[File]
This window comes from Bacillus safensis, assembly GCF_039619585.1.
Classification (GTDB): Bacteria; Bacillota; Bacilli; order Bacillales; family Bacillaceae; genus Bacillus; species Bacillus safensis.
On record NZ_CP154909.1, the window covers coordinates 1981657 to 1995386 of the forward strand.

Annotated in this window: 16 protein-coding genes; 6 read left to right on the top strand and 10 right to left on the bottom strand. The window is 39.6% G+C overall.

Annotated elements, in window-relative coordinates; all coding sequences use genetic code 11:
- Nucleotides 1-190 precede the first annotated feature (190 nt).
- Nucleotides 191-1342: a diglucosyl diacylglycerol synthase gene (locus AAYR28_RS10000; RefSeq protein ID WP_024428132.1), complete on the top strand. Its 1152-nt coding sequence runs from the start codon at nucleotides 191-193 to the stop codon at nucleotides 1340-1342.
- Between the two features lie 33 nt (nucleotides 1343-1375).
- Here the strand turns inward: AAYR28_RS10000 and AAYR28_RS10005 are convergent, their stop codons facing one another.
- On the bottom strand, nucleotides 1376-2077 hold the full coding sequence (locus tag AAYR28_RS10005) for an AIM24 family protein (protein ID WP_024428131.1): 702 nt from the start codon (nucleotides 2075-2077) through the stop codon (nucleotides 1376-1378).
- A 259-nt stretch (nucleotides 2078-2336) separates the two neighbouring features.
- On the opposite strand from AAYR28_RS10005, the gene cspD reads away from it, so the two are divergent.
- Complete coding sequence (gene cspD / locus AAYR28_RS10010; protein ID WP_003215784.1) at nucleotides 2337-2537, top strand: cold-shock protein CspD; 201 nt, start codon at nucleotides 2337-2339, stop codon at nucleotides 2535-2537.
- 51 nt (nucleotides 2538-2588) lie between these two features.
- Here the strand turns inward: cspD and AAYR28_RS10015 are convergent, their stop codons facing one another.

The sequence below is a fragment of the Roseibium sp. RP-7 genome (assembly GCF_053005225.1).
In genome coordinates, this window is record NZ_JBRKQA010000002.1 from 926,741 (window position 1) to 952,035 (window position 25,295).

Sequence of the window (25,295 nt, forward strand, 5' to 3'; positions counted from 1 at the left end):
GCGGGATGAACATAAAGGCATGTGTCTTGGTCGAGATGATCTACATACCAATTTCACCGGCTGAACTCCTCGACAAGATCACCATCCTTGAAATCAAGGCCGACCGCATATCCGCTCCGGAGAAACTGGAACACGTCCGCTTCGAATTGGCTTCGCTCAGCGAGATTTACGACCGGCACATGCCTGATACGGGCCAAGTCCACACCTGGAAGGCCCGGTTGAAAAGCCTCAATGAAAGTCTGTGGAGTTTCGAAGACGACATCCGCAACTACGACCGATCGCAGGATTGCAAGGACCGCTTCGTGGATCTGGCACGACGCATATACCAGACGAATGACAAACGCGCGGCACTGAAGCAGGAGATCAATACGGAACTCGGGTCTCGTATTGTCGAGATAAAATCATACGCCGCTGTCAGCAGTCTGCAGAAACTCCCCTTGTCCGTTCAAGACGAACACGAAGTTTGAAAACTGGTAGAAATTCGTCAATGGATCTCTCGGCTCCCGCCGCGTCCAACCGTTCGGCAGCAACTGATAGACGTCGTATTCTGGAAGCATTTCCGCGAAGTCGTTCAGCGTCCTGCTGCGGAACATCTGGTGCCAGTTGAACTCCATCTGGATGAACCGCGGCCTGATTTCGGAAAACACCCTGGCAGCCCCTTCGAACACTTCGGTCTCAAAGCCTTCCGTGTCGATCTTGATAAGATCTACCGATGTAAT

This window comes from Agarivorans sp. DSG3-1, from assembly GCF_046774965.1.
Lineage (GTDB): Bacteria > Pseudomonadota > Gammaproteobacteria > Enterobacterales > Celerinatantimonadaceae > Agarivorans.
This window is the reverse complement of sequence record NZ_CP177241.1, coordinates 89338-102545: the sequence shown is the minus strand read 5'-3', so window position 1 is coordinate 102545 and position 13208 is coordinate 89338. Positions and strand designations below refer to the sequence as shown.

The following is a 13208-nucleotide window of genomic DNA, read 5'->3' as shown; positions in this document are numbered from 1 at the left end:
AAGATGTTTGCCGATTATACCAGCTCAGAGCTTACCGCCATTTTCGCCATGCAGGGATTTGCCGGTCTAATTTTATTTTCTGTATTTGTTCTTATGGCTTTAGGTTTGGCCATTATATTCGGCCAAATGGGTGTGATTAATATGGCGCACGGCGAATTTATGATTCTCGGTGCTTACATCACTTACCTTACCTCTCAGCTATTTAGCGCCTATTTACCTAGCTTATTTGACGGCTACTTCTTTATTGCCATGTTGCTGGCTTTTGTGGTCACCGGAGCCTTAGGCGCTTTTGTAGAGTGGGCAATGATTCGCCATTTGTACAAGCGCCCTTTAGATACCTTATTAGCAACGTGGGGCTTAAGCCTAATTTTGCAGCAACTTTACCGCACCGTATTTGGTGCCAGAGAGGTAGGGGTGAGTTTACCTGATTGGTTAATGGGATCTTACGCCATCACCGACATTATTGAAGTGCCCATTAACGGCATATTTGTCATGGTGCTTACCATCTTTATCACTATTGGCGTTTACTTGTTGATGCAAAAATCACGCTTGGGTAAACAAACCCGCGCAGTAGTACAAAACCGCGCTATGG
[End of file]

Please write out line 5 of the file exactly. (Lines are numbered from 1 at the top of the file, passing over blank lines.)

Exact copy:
Annotated elements, in window-relative coordinates; all coding sequences use genetic code 11: